August Comic Roundup


Published by Diamond Book Distributors / TokyoPop

Undead Messiah Vol.1 (English language) by Gin Zarbo

Publication date: 11th September 2018

A pregnant woman is pursued by a supernatural creature. On the internet, videos of a bandaged hero surface. 15-year-old Tim Muley makes a terrible discovery in his neighbor’s garden. Three seemingly unrelated events, all of which seem to point to an imminent zombie apocalypse! But this time the story’s not about the end of mankind; it’s about a new beginning…

This book is manga format (this always catches me out when I see a colour cover!), so it’s meant to be read back-front, right-left, with black and white illustrations. You probably already know this but I’m uncultered as hell when it comes to graphic novels…

This is a fun read with beautiful artwork. Teenager, Tim Muley, is obsessed with zombie games and is convinced that he could survive the zombie apocalypse. Of course, the apocalypse then happens and we get to see him put his money where his mouth is! There’s some delightful violence, gore and twists and turns to keep you entertained. Things don’t pan out the way he was expecting though and this introduction to a series shows us that this isn’t going to be your standard zombie story, I can’t wait to see what happens next.




Published by Andrews McMeel Publishing

Sharkey Malarkey by Megan Nicole Dong

Publication date: 18th September 2018

Sharky Malarkey follows the adventures of Bruce, a washed-up shark actor, and a colorful assortment of dysfunctional people, animals, and inanimate objects. 

Bruce is equally outlandish and relatable—he’s vain but insecure; hotheaded but cowardly; craves attention but fears intimacy—his over-the-top antics are all too human. Based on Megan Nicole Dong’s popular webcomic, Sketchshark, her debut print collection mines the absurd in everyday life.

This is a collection of weird, wonderful and eccentric panel strips. 
The book is split up into chapters, including Bruce the Sketchshark and his shenanigans, ‘Just Ladythings’ which includes a hilarious theme of ways in which men can be fooled by makeup, and an oddly touching story of racism and bigotry as told by a cartoon toad.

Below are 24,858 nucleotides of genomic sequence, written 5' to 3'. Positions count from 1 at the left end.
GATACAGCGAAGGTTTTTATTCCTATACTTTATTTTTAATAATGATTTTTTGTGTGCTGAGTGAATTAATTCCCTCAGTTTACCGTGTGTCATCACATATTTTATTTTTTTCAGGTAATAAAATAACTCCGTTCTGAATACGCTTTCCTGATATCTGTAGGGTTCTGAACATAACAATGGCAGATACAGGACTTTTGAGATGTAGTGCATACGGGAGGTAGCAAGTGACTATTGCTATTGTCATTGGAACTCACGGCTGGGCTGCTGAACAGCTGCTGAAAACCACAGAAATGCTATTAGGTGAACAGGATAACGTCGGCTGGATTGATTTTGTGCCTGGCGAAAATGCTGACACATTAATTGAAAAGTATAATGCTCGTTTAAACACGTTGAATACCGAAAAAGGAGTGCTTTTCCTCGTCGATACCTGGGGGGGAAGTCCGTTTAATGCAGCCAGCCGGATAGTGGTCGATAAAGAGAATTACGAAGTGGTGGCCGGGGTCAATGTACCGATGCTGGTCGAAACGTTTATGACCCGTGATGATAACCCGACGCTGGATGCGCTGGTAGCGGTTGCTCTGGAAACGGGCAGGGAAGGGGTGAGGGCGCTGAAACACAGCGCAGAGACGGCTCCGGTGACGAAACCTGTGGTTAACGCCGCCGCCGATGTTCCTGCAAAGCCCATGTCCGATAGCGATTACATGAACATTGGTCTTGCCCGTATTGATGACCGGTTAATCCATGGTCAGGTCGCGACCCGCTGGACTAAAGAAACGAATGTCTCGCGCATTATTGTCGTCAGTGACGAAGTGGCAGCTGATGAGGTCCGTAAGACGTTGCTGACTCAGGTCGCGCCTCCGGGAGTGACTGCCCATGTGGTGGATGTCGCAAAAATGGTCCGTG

The humour was a bit hit and miss for me, but there were some real gems!


sharkey malarkey screenshot




Published by Lion Forge

Goldilocks and the Infinite Bears: A Pie Comics Collection by John McNamee

Pie Comics began as a college comic strip way back is the mid ’00s, when flip phones roamed the earth. But it wasn’t until a shoulder injury forced John to simplify his drawing style and improvise the comics instead of actually sitting down and writing them that Pie Comics became the beloved strip it is today! This collection showcases some of the funniest and most trenchant of Onion writer John McNamee’s online comic strips, found at

Now this one tickled my funny bone – I love the illustration style and knew I would just from seeing the front cover. The sketches are concise and genuinely funny (sometimes a bit crude!) spins on parables and fairytales. 




Published by Andrews McMeel 

The Book of Onions by Jake Thompson

Publication date: 9th October 2018

The Book of Onions is a collection of darkly funny comics from ake Thompson, creator of the celebrated bi-weekly webcomic “Jake Likes Onions.”

Ranging from the relatable to the utterly nonsensical and bizarre, The Book of Onions focuses on themes of loneliness, desperation, and failure. And misplaced optimism. And perverted talking fruit. Sort of like Gary Larson’s “The Far Side,” if Gary were way less accomplished and suffered from depression.

I don’t know how such bleak comics can be so funny, but here we are… this is a collection of surreal comics that employ a dark humour to make you chuckle. The illustration style is plain and easy on the eye, which somehow makes everything funnier. 



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